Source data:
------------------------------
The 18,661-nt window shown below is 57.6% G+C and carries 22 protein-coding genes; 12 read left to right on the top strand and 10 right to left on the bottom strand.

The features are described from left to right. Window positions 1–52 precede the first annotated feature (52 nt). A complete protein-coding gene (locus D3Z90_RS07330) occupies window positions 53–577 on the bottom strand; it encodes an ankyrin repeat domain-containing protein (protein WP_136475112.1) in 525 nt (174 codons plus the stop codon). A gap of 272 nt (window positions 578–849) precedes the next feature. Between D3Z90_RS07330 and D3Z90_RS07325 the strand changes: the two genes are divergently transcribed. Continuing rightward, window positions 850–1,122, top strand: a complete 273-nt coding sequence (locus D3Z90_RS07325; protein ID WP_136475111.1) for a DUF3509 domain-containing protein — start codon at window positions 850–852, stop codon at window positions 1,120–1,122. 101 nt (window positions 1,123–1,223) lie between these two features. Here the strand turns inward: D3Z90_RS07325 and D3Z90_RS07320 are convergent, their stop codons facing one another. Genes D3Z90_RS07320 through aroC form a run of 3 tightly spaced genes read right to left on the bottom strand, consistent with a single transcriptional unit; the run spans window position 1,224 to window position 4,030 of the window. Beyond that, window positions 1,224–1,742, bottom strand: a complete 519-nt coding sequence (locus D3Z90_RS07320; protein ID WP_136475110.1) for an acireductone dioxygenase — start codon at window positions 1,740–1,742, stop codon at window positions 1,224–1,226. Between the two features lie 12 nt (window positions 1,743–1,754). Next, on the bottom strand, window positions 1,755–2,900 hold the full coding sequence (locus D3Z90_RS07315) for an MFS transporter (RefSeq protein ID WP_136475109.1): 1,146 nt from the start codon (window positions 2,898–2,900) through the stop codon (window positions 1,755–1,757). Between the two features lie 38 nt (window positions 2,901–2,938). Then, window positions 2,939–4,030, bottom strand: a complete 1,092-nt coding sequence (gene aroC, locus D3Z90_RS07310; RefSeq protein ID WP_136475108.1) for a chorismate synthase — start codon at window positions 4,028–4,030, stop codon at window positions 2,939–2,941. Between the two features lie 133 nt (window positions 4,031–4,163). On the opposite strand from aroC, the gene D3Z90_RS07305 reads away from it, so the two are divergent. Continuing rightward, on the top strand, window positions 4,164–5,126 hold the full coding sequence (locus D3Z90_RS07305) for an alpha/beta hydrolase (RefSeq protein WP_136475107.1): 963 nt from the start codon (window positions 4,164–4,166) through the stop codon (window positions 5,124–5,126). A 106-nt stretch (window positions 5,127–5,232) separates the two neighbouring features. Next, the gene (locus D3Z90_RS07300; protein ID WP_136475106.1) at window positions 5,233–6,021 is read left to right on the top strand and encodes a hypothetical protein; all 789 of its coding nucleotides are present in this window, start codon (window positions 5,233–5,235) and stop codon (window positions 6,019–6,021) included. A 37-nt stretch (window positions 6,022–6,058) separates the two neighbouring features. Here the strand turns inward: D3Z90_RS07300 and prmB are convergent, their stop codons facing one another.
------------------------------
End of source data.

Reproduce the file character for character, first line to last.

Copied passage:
The 18,661-nt window shown below is 57.6% G+C and carries 22 protein-coding genes; 12 read left to right on the top strand and 10 right to left on the bottom strand.

The features are described from left to right. Window positions 1–52 precede the first annotated feature (52 nt). A complete protein-coding gene (locus D3Z90_RS07330) occupies window positions 53–577 on the bottom strand; it encodes an ankyrin repeat domain-containing protein (protein WP_136475112.1) in 525 nt (174 codons plus the stop codon). A gap of 272 nt (window positions 578–849) precedes the next feature. Between D3Z90_RS07330 and D3Z90_RS07325 the strand changes: the two genes are divergently transcribed. Continuing rightward, window positions 850–1,122, top strand: a complete 273-nt coding sequence (locus D3Z90_RS07325; protein ID WP_136475111.1) for a DUF3509 domain-containing protein — start codon at window positions 850–852, stop codon at window positions 1,120–1,122. 101 nt (window positions 1,123–1,223) lie between these two features. Here the strand turns inward: D3Z90_RS07325 and D3Z90_RS07320 are convergent, their stop codons facing one another. Genes D3Z90_RS07320 through aroC form a run of 3 tightly spaced genes read right to left on the bottom strand, consistent with a single transcriptional unit; the run spans window position 1,224 to window position 4,030 of the window. Beyond that, window positions 1,224–1,742, bottom strand: a complete 519-nt coding sequence (locus D3Z90_RS07320; protein ID WP_136475110.1) for an acireductone dioxygenase — start codon at window positions 1,740–1,742, stop codon at window positions 1,224–1,226. Between the two features lie 12 nt (window positions 1,743–1,754). Next, on the bottom strand, window positions 1,755–2,900 hold the full coding sequence (locus D3Z90_RS07315) for an MFS transporter (RefSeq protein ID WP_136475109.1): 1,146 nt from the start codon (window positions 2,898–2,900) through the stop codon (window positions 1,755–1,757). Between the two features lie 38 nt (window positions 2,901–2,938). Then, window positions 2,939–4,030, bottom strand: a complete 1,092-nt coding sequence (gene aroC, locus D3Z90_RS07310; RefSeq protein ID WP_136475108.1) for a chorismate synthase — start codon at window positions 4,028–4,030, stop codon at window positions 2,939–2,941. Between the two features lie 133 nt (window positions 4,031–4,163). On the opposite strand from aroC, the gene D3Z90_RS07305 reads away from it, so the two are divergent. Continuing rightward, on the top strand, window positions 4,164–5,126 hold the full coding sequence (locus D3Z90_RS07305) for an alpha/beta hydrolase (RefSeq protein WP_136475107.1): 963 nt from the start codon (window positions 4,164–4,166) through the stop codon (window positions 5,124–5,126). A 106-nt stretch (window positions 5,127–5,232) separates the two neighbouring features. Next, the gene (locus D3Z90_RS07300; protein ID WP_136475106.1) at window positions 5,233–6,021 is read left to right on the top strand and encodes a hypothetical protein; all 789 of its coding nucleotides are present in this window, start codon (window positions 5,233–5,235) and stop codon (window positions 6,019–6,021) included. A 37-nt stretch (window positions 6,022–6,058) separates the two neighbouring features. Here the strand turns inward: D3Z90_RS07300 and prmB are convergent, their stop codons facing one another.